2014 Michigan Fiber Festival – Through My Eyes

I can tell that, over time, my focus on what I look at and purchase at fiber fairs has changed. Until a couple of years ago, I was all about yarn, books and spinning fiber for myself. Now? It’s all about the animals and their fleeces.

We had reserved three fleeces from Moonshadow Farm, and ended up purchasing another CVM from them because it was just too pretty to pass up (Thank you Sandy for spotting it). These were dropped off at Ohio Valley for processing:

Romney-Corrieda;e

Romney/Corriedale cross.  It has a really nice luster to it.

CVM1

Pure CVM

Wendy

cvm2

I had taken up four other fleeces (2 Clun Forest to be processed separately and 2 Cheviot/Perendale crosses to be processed together) and those had already been dropped off when we picked up seven bags of processed fiber to take back home. Those that we picked up were: a sweet gray alpaca, Cotswold, BFL, Babydoll Southdowns. White Horned Dorset (2 bags) and a very rare black Horned Dorset.

Why is the black Horned Dorset so rare? Well, technically, there are no colored Horned Dorsets. This ewe, named Marley, was born to a mother who was white, a father who was white and whose twin sister was white. Either sometime way back in the past a sneaky ram got into the flock who was not a Horned Dorset, or there is a color mutation that developed to produce Marley. Either way, while Marley is registered, none of her lambs can be even if they are born white. Too bad, because, as a hand spinner, I much prefer natural colored fleeces. I’ll get pictures of these fibers taken tonight and up into the shop in the next couple of days.

So, while we were there, we looked a fleeces and animals searching for just the right ones to add to our selection of those for sale. We did purchase other fleeces, but the animals were too much for my camera. Take a look!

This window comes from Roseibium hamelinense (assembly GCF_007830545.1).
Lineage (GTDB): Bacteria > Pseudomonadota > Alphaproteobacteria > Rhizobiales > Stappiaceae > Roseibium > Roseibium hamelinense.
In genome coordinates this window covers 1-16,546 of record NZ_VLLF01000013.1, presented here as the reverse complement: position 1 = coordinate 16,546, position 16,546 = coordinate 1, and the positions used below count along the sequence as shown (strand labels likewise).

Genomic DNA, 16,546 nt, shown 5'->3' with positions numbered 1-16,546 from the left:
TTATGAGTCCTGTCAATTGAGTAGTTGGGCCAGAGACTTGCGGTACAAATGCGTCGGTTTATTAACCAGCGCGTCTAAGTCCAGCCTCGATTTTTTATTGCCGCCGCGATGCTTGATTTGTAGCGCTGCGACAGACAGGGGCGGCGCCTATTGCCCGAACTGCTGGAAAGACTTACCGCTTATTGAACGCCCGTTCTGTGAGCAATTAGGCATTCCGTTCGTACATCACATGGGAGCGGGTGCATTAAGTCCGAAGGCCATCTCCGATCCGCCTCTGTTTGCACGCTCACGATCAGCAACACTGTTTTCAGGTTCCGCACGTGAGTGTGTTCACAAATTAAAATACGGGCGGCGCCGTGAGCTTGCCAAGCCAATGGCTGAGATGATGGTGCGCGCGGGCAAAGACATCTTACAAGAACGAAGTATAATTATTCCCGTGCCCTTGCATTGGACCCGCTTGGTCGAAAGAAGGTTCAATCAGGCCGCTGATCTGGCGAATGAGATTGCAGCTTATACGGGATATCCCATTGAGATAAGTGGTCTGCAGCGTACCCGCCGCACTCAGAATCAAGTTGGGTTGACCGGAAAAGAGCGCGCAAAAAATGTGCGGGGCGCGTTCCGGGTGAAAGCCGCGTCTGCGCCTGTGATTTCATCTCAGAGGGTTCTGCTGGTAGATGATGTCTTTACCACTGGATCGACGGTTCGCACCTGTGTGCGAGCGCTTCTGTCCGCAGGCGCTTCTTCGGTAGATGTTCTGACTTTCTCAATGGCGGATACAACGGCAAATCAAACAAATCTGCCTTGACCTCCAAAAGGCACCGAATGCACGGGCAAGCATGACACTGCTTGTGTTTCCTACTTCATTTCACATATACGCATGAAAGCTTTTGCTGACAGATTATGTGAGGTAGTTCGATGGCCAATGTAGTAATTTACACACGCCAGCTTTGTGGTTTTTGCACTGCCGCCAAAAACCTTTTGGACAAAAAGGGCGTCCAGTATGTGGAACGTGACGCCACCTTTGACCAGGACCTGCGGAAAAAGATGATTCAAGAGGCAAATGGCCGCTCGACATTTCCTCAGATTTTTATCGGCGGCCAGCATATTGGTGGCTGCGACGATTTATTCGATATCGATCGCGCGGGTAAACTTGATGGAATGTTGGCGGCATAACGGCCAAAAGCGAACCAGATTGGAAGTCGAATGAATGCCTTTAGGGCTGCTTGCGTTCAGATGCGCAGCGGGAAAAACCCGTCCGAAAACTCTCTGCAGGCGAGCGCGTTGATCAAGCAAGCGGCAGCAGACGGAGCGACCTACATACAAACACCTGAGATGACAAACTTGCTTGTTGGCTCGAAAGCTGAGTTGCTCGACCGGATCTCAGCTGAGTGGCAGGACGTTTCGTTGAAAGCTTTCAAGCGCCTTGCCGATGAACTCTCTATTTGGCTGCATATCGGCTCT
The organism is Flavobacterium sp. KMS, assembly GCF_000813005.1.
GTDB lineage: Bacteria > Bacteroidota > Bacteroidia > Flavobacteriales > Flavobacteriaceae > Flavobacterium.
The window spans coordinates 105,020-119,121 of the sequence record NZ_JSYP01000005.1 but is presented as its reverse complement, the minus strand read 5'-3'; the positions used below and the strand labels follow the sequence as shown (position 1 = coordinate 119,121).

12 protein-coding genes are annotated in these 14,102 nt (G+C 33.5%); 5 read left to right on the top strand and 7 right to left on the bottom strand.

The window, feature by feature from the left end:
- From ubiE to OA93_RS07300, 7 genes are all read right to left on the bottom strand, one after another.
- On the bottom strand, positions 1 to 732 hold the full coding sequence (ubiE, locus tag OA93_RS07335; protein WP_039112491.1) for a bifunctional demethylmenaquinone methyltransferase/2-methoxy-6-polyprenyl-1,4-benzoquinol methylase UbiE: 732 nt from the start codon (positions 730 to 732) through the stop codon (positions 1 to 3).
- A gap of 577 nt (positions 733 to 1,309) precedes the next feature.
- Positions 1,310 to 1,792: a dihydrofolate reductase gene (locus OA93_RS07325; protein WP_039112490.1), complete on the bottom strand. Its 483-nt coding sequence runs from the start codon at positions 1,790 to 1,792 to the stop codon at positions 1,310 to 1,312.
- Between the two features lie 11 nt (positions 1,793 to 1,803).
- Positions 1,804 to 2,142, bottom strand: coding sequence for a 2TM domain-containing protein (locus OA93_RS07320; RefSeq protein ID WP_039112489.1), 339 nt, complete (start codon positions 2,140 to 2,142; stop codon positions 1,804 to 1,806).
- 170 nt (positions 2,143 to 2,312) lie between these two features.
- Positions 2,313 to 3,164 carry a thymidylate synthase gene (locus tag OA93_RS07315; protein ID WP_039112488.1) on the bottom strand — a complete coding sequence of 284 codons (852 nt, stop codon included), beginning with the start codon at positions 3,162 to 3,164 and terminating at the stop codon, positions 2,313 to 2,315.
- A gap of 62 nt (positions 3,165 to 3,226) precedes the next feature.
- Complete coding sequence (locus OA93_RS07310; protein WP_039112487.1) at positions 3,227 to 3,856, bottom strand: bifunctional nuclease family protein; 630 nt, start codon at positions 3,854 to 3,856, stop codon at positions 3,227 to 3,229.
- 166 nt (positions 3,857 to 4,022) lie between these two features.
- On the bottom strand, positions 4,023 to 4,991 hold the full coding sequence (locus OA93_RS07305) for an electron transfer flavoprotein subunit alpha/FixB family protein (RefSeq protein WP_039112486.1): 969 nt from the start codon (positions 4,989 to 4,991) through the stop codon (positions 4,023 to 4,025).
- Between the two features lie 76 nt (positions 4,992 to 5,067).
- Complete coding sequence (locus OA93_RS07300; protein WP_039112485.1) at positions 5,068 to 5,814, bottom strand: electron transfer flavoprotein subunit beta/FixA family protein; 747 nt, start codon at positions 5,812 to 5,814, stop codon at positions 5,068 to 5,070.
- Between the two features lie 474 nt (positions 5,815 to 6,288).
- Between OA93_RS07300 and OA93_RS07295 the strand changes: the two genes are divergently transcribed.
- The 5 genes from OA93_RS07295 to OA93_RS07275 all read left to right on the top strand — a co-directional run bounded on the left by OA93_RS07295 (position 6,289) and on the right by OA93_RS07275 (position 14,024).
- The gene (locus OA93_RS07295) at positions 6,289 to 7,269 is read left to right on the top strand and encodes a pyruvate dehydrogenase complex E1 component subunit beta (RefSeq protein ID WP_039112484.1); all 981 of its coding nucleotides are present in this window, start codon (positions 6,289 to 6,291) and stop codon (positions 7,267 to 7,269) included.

sweet shetland ram

The closest one to the camera and I became good friends.  I reached through and gently rubbed him under his chin and on the side of his face and his tail went 90 mph.  He was such a sweetie and look at those lovely horns and his pretty face.

another shetland ram

Another nice looking Shetland ram.  Doesn’t it look like he had just finished some chocolate ice cream?

icelandic ram

This Icelandic ram has a wonderful fleece on him.  Really, I would love to have his next shearing – and I have a picture of the farm sign he is from, too, so I might get my wish.

magnificent horns

And doesn’t he have such a noble head?

two pretty pygoras

When we got to the tents where the fiber animals were, the Pygora show was going on.  I apologize for the yellowy tint to these shots, but it was a yellow-striped tent over head.  I loved these two and they posed so nicely for me.

pygora goat1

Another sweet, light-gray Pygora.  Just look at the fiber!

pygora kid

And this kid was just as pretty.

sweet pygora

This one was getting ready to go into the show ring.  Sandy fell in love with its upright, tufty tail.  It almost looks like someone pinned a feather to its butt.

Type C Pygors

The very first Type C Pygora I have ever seen.  The owner and I talked for several minutes and she told me that this goat tested as cashmere.  It was so soft!!

big scary world

And, folks, it’s a scary world out there for a wee kid.

So, we had a wonderful time at the Michigan Fiber Festival this year. Keep your fingers crossed and say a few prayers that we will be selected to vend there next year. That would be wonderful!

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